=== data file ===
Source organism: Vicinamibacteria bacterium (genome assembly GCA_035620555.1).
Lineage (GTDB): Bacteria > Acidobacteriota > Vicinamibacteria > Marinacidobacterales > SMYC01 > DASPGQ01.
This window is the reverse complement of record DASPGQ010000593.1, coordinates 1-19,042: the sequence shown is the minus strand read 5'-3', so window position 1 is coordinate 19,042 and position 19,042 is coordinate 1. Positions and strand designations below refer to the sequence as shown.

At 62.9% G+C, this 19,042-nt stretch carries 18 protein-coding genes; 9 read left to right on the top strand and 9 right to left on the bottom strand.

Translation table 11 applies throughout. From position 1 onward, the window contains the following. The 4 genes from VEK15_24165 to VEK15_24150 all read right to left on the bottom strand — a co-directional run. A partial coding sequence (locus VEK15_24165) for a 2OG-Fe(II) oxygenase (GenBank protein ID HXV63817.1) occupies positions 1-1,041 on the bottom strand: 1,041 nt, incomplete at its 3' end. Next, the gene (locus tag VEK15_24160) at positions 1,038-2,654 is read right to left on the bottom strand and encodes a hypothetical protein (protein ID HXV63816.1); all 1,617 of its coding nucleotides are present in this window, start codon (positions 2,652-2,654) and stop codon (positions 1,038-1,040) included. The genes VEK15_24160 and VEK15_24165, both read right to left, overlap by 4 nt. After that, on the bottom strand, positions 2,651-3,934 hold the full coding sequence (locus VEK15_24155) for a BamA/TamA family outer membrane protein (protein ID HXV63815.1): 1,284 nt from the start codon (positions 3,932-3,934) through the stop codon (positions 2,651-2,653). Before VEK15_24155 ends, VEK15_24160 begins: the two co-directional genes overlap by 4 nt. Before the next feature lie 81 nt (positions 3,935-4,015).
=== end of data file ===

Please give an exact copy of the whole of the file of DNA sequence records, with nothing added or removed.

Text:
Source organism: Vicinamibacteria bacterium (genome assembly GCA_035620555.1).
Lineage (GTDB): Bacteria > Acidobacteriota > Vicinamibacteria > Marinacidobacterales > SMYC01 > DASPGQ01.
This window is the reverse complement of record DASPGQ010000593.1, coordinates 1-19,042: the sequence shown is the minus strand read 5'-3', so window position 1 is coordinate 19,042 and position 19,042 is coordinate 1. Positions and strand designations below refer to the sequence as shown.

At 62.9% G+C, this 19,042-nt stretch carries 18 protein-coding genes; 9 read left to right on the top strand and 9 right to left on the bottom strand.

Translation table 11 applies throughout. From position 1 onward, the window contains the following. The 4 genes from VEK15_24165 to VEK15_24150 all read right to left on the bottom strand — a co-directional run. A partial coding sequence (locus VEK15_24165) for a 2OG-Fe(II) oxygenase (GenBank protein ID HXV63817.1) occupies positions 1-1,041 on the bottom strand: 1,041 nt, incomplete at its 3' end. Next, the gene (locus tag VEK15_24160) at positions 1,038-2,654 is read right to left on the bottom strand and encodes a hypothetical protein (protein ID HXV63816.1); all 1,617 of its coding nucleotides are present in this window, start codon (positions 2,652-2,654) and stop codon (positions 1,038-1,040) included. The genes VEK15_24160 and VEK15_24165, both read right to left, overlap by 4 nt. After that, on the bottom strand, positions 2,651-3,934 hold the full coding sequence (locus VEK15_24155) for a BamA/TamA family outer membrane protein (protein ID HXV63815.1): 1,284 nt from the start codon (positions 3,932-3,934) through the stop codon (positions 2,651-2,653). Before VEK15_24155 ends, VEK15_24160 begins: the two co-directional genes overlap by 4 nt. Before the next feature lie 81 nt (positions 3,935-4,015).